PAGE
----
Copying, posting and reproduction in any form (without prior consent) is an infringement of copyright

Thursday, December 27, 2007

The Dao of the Chinese Strategy Mindset

Utilizing Art of War (AoW) principles with an abundant of resources against inferior competition does not mean the implementers are great strategists

Competing and winning in an underdog situation where the resources are low and the competitions are strong, is impossible. A Compass team of high achievers understands the need of the Tangible Vision.

There are so many reasons why a strategy fails and many reasons why a strategy succeed. If you're interested in this viewpoint, the Chief Architect will elaborate on this topic later.

After reading many global strategy classics and implementing tons of project plans, Collaboration360 Consultants developed a strategic process that enables the implementers to understand the total objective from a geometric view.
fyi- Ancient Daoist like Wang Xu emphasizes this process of thinking in his writings.

If one's unable to see and adjust to all the situations relating to their endeavors, there is no sympathy for the loser. One can learn all the history he/she wants. If it is not applied properly in their game plan esp. against a world class opponent. The penalty is usually defeat.

Presume you have read Sunzi and other strategic classics. DO you think you can recite and practice any or all 300+ lines of Sunzi writings immediately? Unlike ppl from other strategy forums where they spend time talk about strategies, tactics and tricks. This Chief Architect believes in the practice of concepts in terms of habits.

Reciting lines of Sunzi are for street corner philosophers and arm chair generals who never stain their hands in hi-risk projects and street fights.

Before one can perform the practice of concepts as a habit, he becomes conscious aware of his surroundings. Develop your state of conscious awareness and extend it. At that point, you can strategize better than the masses.

Copyright: 2007 © Collaboration360 Consultants (C360 Consultants).
Copying, posting and reproduction in any form (without prior consent) is an infringement of copyright


From Gulf War to Global War on Terror. A Distorted Sun Tzu in US Strategic Thinking?

Dec 2007, Vol. 152, No. 6
By Charles Chao Rong Phua

It is claimed that Sun Tzu’s precepts were applied in US strategy for both the First Gulf War and the ongoing Global War on Terror. General Norman Schwarzkopf, who led the US and coalition forces in the Gulf War, was a student of Sun Tzu and employed tactics from The Art of War to secure victory. In the latest war in Iraq and Afghanistan, former CENTCOM Commander, General Tommy Franks, was reported to be a devotee of Sun Tzu and often found quoting him. However, the results differ. The Gulf War was a short and victorious war while the Global War on Terror (GWOT) is long and hitherto inconclusive. This essay does not seek to judge the success of the GWOT, but rather understand why the results of the US application of Sun Tzu are so different, given McNeilly’s claim that Sun Tzu’s influence is growing in the US military amongst the higher-ranking officers, to the extent that an essay competition in Sun Tzu’s name has been inaugurated at the National Defense University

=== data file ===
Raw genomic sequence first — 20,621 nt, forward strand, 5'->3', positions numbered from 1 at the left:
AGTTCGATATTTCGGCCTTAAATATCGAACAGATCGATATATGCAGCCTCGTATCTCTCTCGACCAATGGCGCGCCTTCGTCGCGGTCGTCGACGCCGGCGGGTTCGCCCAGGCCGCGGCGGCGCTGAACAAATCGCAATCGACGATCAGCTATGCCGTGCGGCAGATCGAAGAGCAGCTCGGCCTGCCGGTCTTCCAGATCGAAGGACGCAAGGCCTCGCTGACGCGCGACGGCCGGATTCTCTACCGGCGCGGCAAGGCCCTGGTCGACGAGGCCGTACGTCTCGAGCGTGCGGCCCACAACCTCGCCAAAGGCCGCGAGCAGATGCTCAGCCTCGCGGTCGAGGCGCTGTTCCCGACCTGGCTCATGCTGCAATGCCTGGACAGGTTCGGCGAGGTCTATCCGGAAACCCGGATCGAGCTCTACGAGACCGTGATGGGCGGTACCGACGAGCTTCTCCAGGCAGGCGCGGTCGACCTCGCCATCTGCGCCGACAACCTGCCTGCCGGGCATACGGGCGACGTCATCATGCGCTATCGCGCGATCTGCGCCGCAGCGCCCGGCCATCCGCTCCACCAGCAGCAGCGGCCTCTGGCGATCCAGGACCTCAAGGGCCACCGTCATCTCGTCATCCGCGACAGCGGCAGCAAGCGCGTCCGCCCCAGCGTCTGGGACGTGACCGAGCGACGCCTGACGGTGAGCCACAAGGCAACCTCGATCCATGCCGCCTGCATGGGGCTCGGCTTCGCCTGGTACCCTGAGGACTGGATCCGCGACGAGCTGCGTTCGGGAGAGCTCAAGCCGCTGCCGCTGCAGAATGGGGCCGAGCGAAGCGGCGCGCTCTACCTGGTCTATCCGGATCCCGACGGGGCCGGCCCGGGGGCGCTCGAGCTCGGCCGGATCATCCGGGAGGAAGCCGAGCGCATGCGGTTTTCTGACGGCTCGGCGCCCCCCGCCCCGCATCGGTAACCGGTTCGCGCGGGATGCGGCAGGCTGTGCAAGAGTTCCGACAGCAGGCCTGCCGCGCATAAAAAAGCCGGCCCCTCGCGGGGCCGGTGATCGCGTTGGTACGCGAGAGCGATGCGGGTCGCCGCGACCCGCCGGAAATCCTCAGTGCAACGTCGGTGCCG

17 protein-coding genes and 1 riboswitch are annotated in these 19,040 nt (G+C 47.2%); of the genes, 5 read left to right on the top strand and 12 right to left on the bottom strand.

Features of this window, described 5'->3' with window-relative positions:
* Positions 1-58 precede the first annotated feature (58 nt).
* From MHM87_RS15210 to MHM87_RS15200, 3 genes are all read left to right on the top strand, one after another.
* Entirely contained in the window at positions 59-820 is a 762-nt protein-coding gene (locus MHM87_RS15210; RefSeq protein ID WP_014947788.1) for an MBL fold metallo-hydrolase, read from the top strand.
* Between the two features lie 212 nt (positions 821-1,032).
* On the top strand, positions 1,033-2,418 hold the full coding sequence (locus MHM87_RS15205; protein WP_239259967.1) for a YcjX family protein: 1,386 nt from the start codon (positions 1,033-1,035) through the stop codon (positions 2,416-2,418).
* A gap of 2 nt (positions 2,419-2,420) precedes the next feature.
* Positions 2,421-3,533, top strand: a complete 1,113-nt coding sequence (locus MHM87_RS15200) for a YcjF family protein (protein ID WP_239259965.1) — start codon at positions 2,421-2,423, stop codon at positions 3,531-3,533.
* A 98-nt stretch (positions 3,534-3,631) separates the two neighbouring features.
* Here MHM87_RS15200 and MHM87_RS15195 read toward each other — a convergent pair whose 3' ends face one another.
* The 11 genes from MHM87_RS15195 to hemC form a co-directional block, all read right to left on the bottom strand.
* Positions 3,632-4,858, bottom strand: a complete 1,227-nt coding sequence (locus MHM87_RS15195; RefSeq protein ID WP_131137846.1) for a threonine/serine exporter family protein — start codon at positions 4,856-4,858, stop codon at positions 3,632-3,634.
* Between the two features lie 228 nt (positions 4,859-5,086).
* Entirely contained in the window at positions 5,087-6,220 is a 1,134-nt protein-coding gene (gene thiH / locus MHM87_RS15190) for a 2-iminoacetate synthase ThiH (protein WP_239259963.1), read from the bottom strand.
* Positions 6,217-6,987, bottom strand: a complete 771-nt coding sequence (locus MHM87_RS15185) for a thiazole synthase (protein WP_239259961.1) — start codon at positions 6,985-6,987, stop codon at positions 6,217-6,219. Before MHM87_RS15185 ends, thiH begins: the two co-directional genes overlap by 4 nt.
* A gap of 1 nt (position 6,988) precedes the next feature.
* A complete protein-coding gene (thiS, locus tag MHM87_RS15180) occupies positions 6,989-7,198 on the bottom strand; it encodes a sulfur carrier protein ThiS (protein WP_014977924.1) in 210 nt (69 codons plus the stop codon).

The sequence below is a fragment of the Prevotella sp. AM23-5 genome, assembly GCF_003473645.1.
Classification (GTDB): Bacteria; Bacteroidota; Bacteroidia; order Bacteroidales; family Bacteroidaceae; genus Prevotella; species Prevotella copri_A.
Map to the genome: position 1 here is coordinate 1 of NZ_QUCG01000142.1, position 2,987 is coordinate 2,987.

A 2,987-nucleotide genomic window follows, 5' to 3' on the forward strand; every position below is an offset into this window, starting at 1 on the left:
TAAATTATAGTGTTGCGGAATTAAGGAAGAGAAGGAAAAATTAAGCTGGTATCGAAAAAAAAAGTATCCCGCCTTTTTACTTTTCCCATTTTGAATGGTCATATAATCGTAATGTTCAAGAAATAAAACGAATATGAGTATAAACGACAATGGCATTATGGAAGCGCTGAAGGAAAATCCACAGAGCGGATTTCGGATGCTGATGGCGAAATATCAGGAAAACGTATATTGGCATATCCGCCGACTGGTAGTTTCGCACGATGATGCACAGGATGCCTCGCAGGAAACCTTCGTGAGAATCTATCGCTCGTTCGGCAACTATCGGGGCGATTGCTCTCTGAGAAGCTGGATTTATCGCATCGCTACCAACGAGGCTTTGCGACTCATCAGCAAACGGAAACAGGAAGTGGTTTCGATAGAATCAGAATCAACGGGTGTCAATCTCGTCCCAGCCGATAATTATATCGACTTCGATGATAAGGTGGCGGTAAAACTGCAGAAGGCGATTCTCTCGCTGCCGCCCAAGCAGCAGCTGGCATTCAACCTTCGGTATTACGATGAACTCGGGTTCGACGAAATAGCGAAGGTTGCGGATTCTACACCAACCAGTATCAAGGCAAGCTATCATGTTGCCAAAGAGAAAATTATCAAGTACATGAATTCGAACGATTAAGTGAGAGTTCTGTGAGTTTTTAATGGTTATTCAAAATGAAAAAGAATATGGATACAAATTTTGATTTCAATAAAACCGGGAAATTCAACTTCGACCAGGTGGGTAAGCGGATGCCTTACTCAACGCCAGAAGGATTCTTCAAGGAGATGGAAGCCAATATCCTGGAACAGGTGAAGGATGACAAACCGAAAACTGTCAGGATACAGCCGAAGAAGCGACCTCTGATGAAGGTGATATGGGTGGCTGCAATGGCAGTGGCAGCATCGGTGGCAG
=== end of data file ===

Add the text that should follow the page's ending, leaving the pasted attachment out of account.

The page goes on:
The use of individual quotations from the AoW book as a source of fortune cookie-like proverbs and not seeing the general coherence of the text has been criticized by many scholars of Chinese history

Monday, December 24, 2007

Season Greetings From The Collaborative View

Collaboration360 Consultants recommend the following list of sites to purchase quality gifts: (The name says it all.) (Great gear for the electronic aficionado.) (Pretty Good Privacy encryption software for the security-driven professional.) (A1 quality stand up desks for the performance-driven professional.)
UltraEdit (A great text editor and other superb s/w tools for the
for the performance-driven techie.)
Of Course Lion Source (Great Chinese Lion Dance items as souvenir gifts.)
Red Blossom Tea (Quality tea for the hardcore tea lovers.)

Happy Holidays!

Sunday, December 23, 2007

What makes a Good Risktaker? (1)

Efficient Strategy development is about balancing the goal and the objectives.

The following set of questions determines the type of goal pursuer that you are and
the type of risk that you are willing to take.

Regardless of your fishing style, what body of water do you prefer to fish at, the pond? the lake? the river? or the ocean?